A Genworth Financial shareholder has brought a class action lawsuit in America alleging senior executives misled investors about the outlook for an IPO of its Australian mortgage unit.
US insurer Genworth Financial has said it plans to sell as much as 40% of its Australian arm, Genworth Mortgage Insurance Australia, in an initial public offering as early as June, according to an US Securities and Exchange Commission document.
“Genworth Australia will use the net proceeds from the offer to repay intragroup funding arrangements with Genworth Financial and its subsidiaries,” said the SEC filing.
Genworth Australia and its subsidiaries will not retain any net proceeds from the offer.
The filing did not give any details as to how much money will be raised in the IPO, the number or price of the shares that will be sold or the underwriters of the share sale.
But the class action complaint, filed by the City of Hialeah Employees' Retirement System on 4 April in the district court for the Southern District of New York, alleges the defendants – Genworth Financial, its former CEO Michael Fraizer (who resigned in May 2012) and CFO and executive vice-president Martin Klein – disseminated false and misleading statements to the investing public.
This included allegedly misleading investors as to the stability and outlook of the company’s Australian mortgage insurance unit and the company’s ability to complete an IPO of its Australian business unit in the second quarter of 2012.
Only shares purchased between 3 February, 2012 and 17 April, 2012 are part of the class action.
As a result of defendants’ false and misleading statements, the company’s stock traded at artificially inflated prices during the class period, trading as a high of US$9.54 per share on 21 February, 2012, the class action states.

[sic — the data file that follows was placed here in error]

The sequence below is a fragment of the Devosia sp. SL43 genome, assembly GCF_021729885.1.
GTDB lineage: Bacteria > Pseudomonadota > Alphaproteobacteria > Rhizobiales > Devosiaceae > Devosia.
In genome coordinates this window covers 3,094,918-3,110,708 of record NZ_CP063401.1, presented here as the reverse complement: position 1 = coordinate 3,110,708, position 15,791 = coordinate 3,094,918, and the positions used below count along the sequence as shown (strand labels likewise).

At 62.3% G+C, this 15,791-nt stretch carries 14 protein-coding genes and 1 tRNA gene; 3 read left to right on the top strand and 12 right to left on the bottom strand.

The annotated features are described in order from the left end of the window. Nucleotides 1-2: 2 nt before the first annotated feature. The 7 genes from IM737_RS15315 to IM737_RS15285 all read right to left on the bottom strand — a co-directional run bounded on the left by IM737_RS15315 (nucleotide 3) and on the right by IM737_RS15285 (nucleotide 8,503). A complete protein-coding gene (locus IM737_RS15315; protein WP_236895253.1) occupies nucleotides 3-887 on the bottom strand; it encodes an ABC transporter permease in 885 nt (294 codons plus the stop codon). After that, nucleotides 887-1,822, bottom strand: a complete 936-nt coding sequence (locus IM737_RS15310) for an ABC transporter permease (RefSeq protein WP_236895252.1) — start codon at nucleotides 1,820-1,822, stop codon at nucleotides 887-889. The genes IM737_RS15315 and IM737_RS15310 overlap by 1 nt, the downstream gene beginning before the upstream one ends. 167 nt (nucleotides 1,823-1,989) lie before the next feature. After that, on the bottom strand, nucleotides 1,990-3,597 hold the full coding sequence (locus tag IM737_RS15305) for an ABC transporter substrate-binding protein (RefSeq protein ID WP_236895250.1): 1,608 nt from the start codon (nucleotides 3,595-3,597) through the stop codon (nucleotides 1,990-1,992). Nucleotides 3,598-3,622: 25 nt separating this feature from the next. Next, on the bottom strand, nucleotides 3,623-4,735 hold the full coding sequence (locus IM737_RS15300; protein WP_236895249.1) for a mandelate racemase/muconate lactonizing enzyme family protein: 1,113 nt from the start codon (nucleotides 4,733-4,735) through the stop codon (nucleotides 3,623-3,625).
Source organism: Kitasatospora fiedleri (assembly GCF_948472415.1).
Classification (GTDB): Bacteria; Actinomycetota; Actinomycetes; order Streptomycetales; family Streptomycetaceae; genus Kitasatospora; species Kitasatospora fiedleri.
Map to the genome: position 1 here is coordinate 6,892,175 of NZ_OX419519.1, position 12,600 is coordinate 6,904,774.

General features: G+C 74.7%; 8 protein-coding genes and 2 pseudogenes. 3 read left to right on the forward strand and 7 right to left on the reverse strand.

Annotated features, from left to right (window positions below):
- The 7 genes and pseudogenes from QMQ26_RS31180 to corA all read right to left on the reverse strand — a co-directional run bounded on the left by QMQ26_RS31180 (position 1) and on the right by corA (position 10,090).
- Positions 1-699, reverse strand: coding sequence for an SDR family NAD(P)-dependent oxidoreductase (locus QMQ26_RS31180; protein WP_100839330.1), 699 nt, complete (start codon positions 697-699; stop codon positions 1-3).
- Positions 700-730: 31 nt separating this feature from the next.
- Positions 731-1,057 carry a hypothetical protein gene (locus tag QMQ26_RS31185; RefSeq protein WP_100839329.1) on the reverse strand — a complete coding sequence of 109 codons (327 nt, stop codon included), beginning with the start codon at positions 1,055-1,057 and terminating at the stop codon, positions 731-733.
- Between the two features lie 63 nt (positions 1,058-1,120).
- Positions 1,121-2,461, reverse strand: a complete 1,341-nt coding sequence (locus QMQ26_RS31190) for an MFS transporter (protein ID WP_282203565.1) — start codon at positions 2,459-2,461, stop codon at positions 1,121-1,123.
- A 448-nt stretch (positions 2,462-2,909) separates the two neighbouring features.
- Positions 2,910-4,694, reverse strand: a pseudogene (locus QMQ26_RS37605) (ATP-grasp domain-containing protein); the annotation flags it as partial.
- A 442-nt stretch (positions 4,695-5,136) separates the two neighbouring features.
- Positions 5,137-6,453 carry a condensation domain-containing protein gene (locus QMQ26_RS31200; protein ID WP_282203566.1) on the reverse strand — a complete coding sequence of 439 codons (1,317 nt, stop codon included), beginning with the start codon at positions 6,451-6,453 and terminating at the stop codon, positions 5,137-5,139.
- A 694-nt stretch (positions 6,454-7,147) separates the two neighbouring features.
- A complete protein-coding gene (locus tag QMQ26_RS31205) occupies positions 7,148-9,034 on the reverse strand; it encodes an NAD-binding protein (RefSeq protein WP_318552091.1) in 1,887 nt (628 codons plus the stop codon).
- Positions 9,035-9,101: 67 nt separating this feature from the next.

On 3 November 2011, Genworth announced plans to pursue a minority share IPO of its Australian mortgage insurance business. The company planned to sell up to 40% of its US$2 billion Australian unit and intended to use part of the proceeds to repurchase shares of the company’s stock.
The complaint alleges that throughout the class period, defendants assured investors the IPO remained on track to close in the second quarter of 2012.
But on 17 April, 2012, Genworth announced a new timeframe for completing its planned IPO to be early 2013.
On this news, the company’s stock price dropped US$1.83 per share on 18 April, 2012 to close at $5.87 per share, a one-day decline of nearly 24% and a nearly 39% decline from its class period high.
If the IPO goes ahead, Genworth Australia will become the new holding company for Genworth Financial’s Australian mortgage insurance business after a reorganisation plan.
Genworth entered the Australian mortgage insurance market in 1997. A report in the Australian Financial Review
said the Australian business was worth between AUS$1.9 billion and $2.4 billion.